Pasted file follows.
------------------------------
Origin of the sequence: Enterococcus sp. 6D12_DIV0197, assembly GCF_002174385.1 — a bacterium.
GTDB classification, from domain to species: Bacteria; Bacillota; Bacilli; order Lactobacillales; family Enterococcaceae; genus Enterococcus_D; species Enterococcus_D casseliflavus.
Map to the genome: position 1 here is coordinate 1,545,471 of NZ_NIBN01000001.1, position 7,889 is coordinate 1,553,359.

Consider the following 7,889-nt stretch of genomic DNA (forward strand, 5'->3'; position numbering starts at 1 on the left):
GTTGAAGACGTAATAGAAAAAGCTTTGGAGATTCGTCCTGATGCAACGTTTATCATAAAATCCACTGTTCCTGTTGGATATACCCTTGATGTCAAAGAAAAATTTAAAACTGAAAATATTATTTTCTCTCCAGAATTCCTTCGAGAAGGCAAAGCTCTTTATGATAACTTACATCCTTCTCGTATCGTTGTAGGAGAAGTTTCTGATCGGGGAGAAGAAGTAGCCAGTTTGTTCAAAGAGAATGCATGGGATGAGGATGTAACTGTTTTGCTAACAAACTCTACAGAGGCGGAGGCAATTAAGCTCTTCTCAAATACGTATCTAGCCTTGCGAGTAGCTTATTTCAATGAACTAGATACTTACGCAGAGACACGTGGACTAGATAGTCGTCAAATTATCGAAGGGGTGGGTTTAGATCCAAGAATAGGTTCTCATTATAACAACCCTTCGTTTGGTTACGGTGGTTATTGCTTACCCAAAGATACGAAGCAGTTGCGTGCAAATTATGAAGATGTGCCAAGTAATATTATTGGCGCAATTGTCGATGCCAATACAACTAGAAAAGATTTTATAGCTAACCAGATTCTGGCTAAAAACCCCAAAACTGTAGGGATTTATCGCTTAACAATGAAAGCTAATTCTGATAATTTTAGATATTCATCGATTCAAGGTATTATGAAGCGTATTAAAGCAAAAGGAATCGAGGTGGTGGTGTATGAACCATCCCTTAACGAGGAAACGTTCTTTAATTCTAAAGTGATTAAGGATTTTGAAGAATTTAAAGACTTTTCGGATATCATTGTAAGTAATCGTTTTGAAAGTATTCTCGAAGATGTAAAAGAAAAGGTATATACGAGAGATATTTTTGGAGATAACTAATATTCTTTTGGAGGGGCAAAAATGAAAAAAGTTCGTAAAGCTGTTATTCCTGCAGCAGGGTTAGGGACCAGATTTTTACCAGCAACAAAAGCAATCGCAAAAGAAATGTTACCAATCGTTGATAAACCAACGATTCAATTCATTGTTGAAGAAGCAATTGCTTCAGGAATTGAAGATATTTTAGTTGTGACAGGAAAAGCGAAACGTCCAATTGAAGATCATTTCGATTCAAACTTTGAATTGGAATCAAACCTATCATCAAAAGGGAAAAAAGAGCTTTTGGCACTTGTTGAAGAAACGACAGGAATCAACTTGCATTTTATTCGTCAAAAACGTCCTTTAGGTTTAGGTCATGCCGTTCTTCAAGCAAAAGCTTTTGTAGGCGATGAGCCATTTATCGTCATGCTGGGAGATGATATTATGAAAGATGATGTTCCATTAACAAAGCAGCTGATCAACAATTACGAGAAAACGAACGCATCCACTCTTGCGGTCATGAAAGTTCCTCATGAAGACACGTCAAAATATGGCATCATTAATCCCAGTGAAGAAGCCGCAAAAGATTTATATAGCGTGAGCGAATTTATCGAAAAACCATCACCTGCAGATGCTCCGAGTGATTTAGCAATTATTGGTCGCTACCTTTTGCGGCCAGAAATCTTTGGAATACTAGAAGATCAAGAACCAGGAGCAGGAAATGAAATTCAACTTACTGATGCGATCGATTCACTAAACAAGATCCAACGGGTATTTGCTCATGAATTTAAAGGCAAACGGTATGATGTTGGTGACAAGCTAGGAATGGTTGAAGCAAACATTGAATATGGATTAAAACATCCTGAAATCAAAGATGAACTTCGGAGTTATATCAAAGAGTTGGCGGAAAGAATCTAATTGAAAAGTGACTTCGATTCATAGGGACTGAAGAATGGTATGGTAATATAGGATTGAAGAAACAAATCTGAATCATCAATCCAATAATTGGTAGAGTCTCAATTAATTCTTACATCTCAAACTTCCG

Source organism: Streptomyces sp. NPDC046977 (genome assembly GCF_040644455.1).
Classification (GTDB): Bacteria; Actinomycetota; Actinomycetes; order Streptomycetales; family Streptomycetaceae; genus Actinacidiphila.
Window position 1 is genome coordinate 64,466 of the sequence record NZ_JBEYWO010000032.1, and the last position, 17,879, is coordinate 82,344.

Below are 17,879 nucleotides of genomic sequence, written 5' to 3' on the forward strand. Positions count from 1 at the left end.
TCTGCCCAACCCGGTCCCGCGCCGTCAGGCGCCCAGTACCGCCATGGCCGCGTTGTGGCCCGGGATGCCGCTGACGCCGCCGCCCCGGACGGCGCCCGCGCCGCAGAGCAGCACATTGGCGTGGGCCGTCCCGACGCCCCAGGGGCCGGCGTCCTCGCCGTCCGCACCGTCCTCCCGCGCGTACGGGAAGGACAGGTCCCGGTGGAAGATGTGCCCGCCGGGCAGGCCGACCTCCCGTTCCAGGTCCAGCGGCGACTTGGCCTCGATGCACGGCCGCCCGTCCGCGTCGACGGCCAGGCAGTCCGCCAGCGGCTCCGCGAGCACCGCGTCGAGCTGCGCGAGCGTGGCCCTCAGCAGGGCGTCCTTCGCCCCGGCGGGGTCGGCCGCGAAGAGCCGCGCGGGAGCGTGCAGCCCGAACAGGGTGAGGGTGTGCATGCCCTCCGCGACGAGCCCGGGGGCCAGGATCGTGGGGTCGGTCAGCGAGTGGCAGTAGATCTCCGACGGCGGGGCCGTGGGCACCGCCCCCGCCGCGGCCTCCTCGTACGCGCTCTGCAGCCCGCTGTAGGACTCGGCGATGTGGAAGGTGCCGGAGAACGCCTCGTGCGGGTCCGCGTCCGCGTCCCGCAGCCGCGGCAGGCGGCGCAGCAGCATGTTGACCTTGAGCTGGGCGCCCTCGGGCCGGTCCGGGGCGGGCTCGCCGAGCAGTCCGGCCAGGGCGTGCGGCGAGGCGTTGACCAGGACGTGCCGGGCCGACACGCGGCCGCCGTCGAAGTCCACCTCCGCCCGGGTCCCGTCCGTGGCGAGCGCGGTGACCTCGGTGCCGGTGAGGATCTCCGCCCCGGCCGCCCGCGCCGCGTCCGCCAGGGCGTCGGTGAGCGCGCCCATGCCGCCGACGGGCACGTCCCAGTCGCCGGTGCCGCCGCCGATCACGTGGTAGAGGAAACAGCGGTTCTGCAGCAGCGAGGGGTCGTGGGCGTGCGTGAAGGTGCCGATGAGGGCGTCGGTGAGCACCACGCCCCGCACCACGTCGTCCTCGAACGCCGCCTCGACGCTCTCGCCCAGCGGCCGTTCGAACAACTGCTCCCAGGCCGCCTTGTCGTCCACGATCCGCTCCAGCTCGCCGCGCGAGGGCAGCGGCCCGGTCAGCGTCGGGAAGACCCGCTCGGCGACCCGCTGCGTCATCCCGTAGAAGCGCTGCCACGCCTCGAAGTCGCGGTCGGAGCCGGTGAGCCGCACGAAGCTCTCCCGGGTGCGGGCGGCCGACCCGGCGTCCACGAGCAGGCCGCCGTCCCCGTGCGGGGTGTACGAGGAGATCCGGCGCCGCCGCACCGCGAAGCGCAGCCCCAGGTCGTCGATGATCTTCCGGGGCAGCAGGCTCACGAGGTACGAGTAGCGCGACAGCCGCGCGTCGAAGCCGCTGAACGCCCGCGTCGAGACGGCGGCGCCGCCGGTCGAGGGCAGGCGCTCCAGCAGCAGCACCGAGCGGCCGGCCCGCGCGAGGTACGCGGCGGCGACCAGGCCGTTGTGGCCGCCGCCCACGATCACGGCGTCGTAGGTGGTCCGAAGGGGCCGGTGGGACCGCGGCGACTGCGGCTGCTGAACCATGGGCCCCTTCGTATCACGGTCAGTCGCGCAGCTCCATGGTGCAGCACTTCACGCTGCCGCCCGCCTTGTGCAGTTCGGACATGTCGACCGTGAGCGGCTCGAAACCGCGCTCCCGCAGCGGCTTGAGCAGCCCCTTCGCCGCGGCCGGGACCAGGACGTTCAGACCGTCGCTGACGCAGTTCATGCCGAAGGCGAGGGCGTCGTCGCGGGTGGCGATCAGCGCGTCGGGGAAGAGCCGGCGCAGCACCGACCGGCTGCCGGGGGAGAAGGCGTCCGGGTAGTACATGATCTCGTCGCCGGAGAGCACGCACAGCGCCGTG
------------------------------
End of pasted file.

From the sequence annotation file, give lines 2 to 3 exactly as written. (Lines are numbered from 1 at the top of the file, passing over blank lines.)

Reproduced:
GTDB classification, from domain to species: Bacteria; Bacillota; Bacilli; order Lactobacillales; family Enterococcaceae; genus Enterococcus_D; species Enterococcus_D casseliflavus.
Map to the genome: position 1 here is coordinate 1,545,471 of NZ_NIBN01000001.1, position 7,889 is coordinate 1,553,359.